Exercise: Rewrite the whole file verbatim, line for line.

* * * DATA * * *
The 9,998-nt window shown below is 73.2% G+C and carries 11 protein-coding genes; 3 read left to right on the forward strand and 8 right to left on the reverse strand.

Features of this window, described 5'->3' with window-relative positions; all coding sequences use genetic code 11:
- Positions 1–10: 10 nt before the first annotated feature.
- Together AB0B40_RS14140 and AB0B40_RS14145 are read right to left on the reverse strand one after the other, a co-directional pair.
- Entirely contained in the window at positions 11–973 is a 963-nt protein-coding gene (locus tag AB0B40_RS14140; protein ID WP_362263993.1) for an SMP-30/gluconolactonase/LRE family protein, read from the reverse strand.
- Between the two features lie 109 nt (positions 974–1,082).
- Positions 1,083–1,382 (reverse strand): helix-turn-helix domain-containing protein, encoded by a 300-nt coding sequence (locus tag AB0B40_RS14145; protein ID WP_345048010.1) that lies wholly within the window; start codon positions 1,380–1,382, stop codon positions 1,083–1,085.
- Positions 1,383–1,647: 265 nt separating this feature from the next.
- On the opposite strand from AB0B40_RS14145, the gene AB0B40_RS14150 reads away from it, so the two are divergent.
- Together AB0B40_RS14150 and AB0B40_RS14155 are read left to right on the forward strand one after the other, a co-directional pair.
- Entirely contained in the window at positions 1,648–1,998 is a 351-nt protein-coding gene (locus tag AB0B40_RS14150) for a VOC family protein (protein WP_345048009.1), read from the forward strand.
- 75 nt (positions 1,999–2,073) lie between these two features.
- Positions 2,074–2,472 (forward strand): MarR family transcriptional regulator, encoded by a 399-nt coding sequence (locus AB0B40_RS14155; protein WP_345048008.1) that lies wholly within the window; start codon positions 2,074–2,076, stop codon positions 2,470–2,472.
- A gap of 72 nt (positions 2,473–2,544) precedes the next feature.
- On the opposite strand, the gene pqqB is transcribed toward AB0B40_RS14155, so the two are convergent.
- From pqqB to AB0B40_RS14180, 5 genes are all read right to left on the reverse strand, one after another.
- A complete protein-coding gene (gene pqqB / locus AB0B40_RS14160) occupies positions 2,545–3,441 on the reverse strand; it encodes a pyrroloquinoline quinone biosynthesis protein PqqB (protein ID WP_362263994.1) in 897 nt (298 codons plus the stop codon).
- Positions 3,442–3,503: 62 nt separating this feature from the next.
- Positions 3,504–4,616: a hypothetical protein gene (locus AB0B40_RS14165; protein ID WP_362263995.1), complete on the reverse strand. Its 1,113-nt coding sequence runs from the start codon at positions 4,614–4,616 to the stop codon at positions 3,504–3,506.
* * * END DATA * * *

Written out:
The 9,998-nt window shown below is 73.2% G+C and carries 11 protein-coding genes; 3 read left to right on the forward strand and 8 right to left on the reverse strand.

Features of this window, described 5'->3' with window-relative positions; all coding sequences use genetic code 11:
- Positions 1–10: 10 nt before the first annotated feature.
- Together AB0B40_RS14140 and AB0B40_RS14145 are read right to left on the reverse strand one after the other, a co-directional pair.
- Entirely contained in the window at positions 11–973 is a 963-nt protein-coding gene (locus tag AB0B40_RS14140; protein ID WP_362263993.1) for an SMP-30/gluconolactonase/LRE family protein, read from the reverse strand.
- Between the two features lie 109 nt (positions 974–1,082).
- Positions 1,083–1,382 (reverse strand): helix-turn-helix domain-containing protein, encoded by a 300-nt coding sequence (locus tag AB0B40_RS14145; protein ID WP_345048010.1) that lies wholly within the window; start codon positions 1,380–1,382, stop codon positions 1,083–1,085.
- Positions 1,383–1,647: 265 nt separating this feature from the next.
- On the opposite strand from AB0B40_RS14145, the gene AB0B40_RS14150 reads away from it, so the two are divergent.
- Together AB0B40_RS14150 and AB0B40_RS14155 are read left to right on the forward strand one after the other, a co-directional pair.
- Entirely contained in the window at positions 1,648–1,998 is a 351-nt protein-coding gene (locus tag AB0B40_RS14150) for a VOC family protein (protein WP_345048009.1), read from the forward strand.
- 75 nt (positions 1,999–2,073) lie between these two features.
- Positions 2,074–2,472 (forward strand): MarR family transcriptional regulator, encoded by a 399-nt coding sequence (locus AB0B40_RS14155; protein WP_345048008.1) that lies wholly within the window; start codon positions 2,074–2,076, stop codon positions 2,470–2,472.
- A gap of 72 nt (positions 2,473–2,544) precedes the next feature.
- On the opposite strand, the gene pqqB is transcribed toward AB0B40_RS14155, so the two are convergent.
- From pqqB to AB0B40_RS14180, 5 genes are all read right to left on the reverse strand, one after another.
- A complete protein-coding gene (gene pqqB / locus AB0B40_RS14160) occupies positions 2,545–3,441 on the reverse strand; it encodes a pyrroloquinoline quinone biosynthesis protein PqqB (protein ID WP_362263994.1) in 897 nt (298 codons plus the stop codon).
- Positions 3,442–3,503: 62 nt separating this feature from the next.
- Positions 3,504–4,616: a hypothetical protein gene (locus AB0B40_RS14165; protein ID WP_362263995.1), complete on the reverse strand. Its 1,113-nt coding sequence runs from the start codon at positions 4,614–4,616 to the stop codon at positions 3,504–3,506.